This activity is an effective follow up and extension to comprehensible input activities. Once students have seen (in writing) and heard verb forms in context the next step is to begin the process of producing language. I like to use activities that show students various possibilities and have them choose the accurate form based on their interaction with the language forms. If you are moving away from direct instruction of verb conjugations try this out with students. If they have had sufficient contextualized exposure to the verb forms and meanings you will likely see that students can choose the correct form based on what “sounds right.” When this happens we know that they are progressing in their proficiency and moving toward accurate language output.
Here is another way that includes the infinitive of the verb.
I then take it a step further and have students write a sentence that show that they understand the meaning along with the form. They have some question words to support the process.
This activity is also useful when working with students in a PACE lesson, particularly in the co-construction and extension parts of the process. Keep in mind that this is best used with students when they are detecting patterns with forms in an inductive (implicit) lesson, rather than deductive (explicit) lesson.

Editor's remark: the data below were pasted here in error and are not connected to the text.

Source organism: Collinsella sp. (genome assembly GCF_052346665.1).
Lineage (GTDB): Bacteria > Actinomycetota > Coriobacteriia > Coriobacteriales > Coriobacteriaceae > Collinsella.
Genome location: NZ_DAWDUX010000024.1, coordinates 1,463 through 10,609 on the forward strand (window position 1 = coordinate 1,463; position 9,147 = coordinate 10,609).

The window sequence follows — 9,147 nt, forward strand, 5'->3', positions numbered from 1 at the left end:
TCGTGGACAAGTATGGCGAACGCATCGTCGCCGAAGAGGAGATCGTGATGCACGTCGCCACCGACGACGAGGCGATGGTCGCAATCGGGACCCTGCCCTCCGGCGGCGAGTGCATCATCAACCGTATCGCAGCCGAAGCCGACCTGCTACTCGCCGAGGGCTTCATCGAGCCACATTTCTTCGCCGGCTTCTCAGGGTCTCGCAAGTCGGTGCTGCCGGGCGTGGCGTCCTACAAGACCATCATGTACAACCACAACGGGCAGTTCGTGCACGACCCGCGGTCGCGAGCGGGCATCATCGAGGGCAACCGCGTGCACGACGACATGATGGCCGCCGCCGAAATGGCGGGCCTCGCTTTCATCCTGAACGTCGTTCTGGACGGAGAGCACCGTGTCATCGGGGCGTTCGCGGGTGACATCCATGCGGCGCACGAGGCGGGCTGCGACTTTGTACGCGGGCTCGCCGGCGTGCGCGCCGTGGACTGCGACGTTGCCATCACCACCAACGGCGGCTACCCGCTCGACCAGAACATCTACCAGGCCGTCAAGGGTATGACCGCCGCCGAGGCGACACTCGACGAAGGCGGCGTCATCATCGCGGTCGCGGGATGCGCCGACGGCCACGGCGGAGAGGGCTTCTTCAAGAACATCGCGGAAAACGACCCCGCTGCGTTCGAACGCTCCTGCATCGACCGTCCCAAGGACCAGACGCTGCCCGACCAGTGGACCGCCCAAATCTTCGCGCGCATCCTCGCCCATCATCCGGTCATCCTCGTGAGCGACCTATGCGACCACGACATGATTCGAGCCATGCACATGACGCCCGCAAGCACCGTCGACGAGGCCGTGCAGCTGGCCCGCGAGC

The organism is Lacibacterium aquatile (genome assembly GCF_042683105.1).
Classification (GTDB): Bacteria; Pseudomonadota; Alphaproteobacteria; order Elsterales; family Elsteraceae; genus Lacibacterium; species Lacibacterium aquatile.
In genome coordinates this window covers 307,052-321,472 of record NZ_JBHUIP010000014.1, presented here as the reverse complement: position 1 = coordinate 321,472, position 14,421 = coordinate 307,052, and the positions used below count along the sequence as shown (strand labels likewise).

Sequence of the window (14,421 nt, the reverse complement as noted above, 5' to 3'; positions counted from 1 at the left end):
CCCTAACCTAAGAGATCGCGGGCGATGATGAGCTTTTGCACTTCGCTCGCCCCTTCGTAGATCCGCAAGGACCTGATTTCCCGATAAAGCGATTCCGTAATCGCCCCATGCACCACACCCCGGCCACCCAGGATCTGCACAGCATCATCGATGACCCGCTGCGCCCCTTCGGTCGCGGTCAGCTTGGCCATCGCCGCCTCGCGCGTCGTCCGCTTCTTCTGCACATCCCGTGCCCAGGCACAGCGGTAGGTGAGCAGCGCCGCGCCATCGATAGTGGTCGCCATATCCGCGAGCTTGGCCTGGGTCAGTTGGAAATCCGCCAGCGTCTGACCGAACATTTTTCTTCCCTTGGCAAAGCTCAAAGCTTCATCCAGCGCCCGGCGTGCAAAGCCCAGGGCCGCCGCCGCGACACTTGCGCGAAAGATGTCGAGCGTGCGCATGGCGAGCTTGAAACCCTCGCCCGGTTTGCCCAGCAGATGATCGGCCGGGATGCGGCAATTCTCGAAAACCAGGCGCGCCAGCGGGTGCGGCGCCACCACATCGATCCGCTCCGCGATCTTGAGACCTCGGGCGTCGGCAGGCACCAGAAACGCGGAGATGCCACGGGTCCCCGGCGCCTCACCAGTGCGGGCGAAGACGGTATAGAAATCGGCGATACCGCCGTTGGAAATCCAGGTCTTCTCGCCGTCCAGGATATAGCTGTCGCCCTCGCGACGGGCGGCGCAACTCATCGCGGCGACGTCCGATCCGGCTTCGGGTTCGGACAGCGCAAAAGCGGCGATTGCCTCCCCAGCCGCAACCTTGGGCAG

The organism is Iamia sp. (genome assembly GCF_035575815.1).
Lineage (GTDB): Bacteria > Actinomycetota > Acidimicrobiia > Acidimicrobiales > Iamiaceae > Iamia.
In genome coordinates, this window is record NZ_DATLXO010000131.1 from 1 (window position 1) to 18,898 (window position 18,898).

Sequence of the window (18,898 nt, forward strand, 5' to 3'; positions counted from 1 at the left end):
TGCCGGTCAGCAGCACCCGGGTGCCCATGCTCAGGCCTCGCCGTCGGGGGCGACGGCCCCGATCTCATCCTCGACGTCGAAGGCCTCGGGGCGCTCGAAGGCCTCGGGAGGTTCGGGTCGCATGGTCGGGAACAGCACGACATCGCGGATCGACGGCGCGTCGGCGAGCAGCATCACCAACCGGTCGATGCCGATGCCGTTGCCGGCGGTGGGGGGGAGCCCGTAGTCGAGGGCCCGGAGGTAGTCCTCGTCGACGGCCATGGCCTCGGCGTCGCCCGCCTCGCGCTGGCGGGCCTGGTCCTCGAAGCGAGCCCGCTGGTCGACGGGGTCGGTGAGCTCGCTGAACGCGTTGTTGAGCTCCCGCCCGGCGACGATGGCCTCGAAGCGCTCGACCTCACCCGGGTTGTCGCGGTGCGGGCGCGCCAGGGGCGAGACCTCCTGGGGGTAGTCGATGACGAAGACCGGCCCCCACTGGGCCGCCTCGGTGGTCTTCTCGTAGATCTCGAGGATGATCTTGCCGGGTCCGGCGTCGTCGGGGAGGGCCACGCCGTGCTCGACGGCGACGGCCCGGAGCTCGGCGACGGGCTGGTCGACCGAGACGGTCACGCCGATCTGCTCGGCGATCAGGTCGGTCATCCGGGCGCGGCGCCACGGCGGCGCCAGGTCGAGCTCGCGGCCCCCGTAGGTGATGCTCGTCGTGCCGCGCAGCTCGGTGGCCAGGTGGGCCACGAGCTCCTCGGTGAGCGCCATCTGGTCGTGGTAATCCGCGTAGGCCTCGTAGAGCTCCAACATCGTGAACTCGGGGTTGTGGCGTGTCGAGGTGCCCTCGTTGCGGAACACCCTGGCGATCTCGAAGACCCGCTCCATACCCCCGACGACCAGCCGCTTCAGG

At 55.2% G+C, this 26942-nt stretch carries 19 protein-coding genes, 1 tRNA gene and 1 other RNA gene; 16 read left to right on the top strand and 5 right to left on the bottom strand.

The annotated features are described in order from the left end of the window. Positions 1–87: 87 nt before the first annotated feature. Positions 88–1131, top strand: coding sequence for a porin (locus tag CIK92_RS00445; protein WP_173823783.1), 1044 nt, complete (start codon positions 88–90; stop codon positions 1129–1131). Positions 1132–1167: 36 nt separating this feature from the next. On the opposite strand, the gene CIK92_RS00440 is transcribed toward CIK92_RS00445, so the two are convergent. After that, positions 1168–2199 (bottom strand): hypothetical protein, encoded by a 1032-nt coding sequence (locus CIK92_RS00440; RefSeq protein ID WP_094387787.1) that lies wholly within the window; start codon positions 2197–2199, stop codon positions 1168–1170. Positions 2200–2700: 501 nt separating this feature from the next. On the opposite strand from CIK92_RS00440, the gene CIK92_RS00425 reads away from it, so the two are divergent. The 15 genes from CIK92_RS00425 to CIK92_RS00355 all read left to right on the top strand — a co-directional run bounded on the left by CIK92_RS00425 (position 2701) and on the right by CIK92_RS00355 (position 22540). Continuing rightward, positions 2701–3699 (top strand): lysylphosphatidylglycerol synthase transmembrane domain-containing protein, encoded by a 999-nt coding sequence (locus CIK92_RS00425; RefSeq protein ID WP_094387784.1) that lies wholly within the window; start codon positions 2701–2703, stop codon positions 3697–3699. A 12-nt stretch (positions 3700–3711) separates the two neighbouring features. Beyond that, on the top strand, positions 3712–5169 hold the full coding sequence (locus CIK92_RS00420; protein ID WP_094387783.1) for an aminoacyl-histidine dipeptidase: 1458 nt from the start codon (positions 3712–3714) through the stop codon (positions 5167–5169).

Deductive instruction is a “top-down” approach, meaning that the teacher starts with a grammar rule with specific examples, and the rule is learned through practice.
Inductive instruction is a “bottom-up” approach, meaning that the teacher provides examples of the structure in context and students make observations, detect patterns, formulate hypothesis, and draw conclusions
The inductive (implicit) approach focuses on meaning along with the forms communicatively. The deductive approach focused more (or maybe even only) on the forms. Brown (2007) reminds us that “While it might be appropriate to articulate a rule and then proceed to instances, most of the evidence in communicative second language teaching points to the superiority of an inductive approach to rules and generalizations.”